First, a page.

DAY 5: Laguna Capina - Villa Mar

Following the lakes, we didn't really have much interest in the next part until the great Salar de Uyuni. So this day was rather uneventful. We cycled over another mountain pass and the route seemed to worsen a bit.
Much steeper, much more rocky and great danger of being spat at by local wildlife.

We eventually arrived at our first Bolivian town after pushing the bikes through some pretty deep sand. We found ourselves a hostel with real beds and found some nice lady to cook us some soup and some pasta. It felt like a great treat until we tried the shower. Hot water was supposedly available. Maybe out here, when water is in liquid form and not solid, it is deemed hot no matter what temperature it is.

DAY 6: Villa Mar - Villa Alota

Our first reasonably flat day in Bolivia was quite nice. We first had to cross the river which was not quite fully frozen.
The route was then pretty rideable for the most part, the sand wasn't too deep. We were told in Villa Mar that the distance was only 30kms so we were looking forward to a quick easy day. We soon learned that Bolivians are quite terrible with distances.

After 50kms we eventually arrived in town and found ourselves a hostel with hot water that actually steamed.

DAY 7: Villa Alota - San Agustin

Without doubt, our worst day of the whole trip so far. Asking for directions in Alota was like asking Stevie Wonder to point north. We did the best we could with our Chilean maps but still found ourselves heading the wrong direction early on. After turning back and riding 10 pointless kms, we found our route north. The route wasn't easy with lots of deep sand and many rocks. Gemma's front tyre disapproved of our route and without notice, just erupted.

On with the spare tyre we continued cycling and pushing through ever deepening sand. During a short break a local guy appeared out of nowhere and chatted to us. No idea what he said but it sounded interesting. We did mange to decipher a few important sentences despite his lack of teeth, mainly that we were on the road to San Agustin (not to Chiguana as we originally intended) and that it was still 30kms over the hill.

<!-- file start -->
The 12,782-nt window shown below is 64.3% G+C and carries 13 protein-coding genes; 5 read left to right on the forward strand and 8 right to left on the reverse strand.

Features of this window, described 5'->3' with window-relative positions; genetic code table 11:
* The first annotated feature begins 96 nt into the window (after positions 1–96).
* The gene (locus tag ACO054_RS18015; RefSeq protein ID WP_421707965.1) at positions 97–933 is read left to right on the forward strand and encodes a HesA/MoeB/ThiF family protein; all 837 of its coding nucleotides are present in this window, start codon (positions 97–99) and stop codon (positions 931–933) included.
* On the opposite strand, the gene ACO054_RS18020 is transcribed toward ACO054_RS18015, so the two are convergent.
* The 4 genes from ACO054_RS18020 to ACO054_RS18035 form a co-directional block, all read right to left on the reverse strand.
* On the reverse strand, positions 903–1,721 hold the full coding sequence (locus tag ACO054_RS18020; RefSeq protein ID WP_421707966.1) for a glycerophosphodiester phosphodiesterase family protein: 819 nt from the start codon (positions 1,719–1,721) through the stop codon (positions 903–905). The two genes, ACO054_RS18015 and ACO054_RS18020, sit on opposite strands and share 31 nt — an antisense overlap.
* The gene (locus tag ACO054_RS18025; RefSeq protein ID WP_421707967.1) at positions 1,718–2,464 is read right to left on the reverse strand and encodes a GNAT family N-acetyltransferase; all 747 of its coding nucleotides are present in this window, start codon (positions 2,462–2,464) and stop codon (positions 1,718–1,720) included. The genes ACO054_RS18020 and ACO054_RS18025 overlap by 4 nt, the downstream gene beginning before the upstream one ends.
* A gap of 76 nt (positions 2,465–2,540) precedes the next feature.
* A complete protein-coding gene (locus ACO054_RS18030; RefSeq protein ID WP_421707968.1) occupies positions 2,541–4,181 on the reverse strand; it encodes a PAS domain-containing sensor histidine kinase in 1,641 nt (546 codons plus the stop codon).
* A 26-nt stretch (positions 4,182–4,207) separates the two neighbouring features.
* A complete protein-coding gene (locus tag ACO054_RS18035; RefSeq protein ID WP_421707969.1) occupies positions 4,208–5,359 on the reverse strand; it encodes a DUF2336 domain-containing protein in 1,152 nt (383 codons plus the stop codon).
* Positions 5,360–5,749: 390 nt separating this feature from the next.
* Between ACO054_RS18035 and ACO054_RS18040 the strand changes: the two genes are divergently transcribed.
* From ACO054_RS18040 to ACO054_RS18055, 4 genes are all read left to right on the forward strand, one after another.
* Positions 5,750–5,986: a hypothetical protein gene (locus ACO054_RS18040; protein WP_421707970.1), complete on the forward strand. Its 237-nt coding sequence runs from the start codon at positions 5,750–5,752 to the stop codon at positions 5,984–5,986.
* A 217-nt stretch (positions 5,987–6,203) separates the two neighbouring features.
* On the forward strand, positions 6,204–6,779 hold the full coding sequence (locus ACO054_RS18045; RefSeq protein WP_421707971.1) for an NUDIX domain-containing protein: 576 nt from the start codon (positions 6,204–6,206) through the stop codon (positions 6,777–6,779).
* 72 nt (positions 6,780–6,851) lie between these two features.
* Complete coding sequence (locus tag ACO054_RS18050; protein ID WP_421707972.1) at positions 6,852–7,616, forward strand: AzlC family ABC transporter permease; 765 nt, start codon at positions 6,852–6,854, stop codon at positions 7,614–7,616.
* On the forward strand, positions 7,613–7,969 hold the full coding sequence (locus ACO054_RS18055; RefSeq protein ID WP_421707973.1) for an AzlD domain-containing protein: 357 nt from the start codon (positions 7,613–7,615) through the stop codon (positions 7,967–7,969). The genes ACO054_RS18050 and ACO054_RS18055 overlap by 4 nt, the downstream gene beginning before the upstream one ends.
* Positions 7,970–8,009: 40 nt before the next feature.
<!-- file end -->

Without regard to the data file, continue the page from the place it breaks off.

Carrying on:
A big, unexpected hill. Another 4,700m mountain pass to be precise. And this one was horrendously rocky, very steep and mostly unrideable. We pushed and puffed our way to the top hoping for some nice downhill into the next town. Unfortunately the road just worsened and the ride down was just as slow as going up.

The last few kms into San Agustin were through deep sand again. We arrived as day light was fading but just in time to find a local boy to show us the way to somewhere to sleep (there were no signs in this town). The boy showed us to a random door in a dusty alleyway and then he legged it.

We were a bit suspicious but desperate for a bed, so knocked anyway. The man who answered laughed as we asked for a room, this was not a hostel. Fortunately though, he had a garage with a couple of bunk beds in, we could sleep there. With his chickens. Luckily there were no pigs.

We slept very well.

DAY 8: San Agustin - Kolcha 'K'

And woke up cold.

The man came in to show us a map of the area, he drew it in the dusty floor with his pokey finger, telling us it would be only 45kms to Kolcha K with a slight hill along the way.

Our maps did not show any hills from here on but there it was, another nasty pass to tackle.

Expecting to arrive at Julaca about half way, we were disappointed to find it was much further than we were told. This rusty old railway town was deserted and we soon moved through to continue north.

From here the route flattened out and we quickened a little. Still, a long afternoon and nearly 20kms more than the 45 we were told, we arrived in Kolcha K and found ourselves a nice shop with loads of chocolate and fizzy drinks.